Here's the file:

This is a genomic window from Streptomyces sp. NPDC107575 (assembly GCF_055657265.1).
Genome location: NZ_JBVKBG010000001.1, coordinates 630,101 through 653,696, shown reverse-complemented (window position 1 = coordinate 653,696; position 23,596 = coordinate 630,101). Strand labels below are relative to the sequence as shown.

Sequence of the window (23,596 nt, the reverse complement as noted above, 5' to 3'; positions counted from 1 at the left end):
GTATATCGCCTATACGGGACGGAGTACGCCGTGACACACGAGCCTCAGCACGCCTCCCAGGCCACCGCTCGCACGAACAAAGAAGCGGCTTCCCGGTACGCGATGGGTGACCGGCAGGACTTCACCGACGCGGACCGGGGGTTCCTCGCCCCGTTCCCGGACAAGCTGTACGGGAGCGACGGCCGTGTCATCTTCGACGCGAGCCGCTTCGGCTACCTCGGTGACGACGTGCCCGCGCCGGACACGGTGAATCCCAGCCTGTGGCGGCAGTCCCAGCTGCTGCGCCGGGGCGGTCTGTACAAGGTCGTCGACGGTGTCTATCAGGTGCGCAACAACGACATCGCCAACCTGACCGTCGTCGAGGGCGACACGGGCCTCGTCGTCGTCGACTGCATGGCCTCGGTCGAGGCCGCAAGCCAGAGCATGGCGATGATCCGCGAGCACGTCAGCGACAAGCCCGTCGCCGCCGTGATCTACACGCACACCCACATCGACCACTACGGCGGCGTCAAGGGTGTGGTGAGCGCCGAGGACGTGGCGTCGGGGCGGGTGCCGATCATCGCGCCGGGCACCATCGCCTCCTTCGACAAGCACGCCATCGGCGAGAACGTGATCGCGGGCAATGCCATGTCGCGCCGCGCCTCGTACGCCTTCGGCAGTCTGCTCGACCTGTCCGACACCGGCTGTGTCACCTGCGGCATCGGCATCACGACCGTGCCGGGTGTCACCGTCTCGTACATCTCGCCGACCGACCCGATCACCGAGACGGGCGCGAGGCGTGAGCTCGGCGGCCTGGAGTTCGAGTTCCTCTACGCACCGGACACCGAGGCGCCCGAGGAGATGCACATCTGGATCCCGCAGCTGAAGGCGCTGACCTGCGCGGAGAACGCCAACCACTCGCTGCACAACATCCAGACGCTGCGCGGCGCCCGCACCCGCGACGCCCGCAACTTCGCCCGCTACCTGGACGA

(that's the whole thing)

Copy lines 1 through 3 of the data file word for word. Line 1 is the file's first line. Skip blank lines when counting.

This is a genomic window from Streptomyces sp. NPDC107575 (assembly GCF_055657265.1).
Genome location: NZ_JBVKBG010000001.1, coordinates 630,101 through 653,696, shown reverse-complemented (window position 1 = coordinate 653,696; position 23,596 = coordinate 630,101). Strand labels below are relative to the sequence as shown.

Sequence of the window (23,596 nt, the reverse complement as noted above, 5' to 3'; positions counted from 1 at the left end):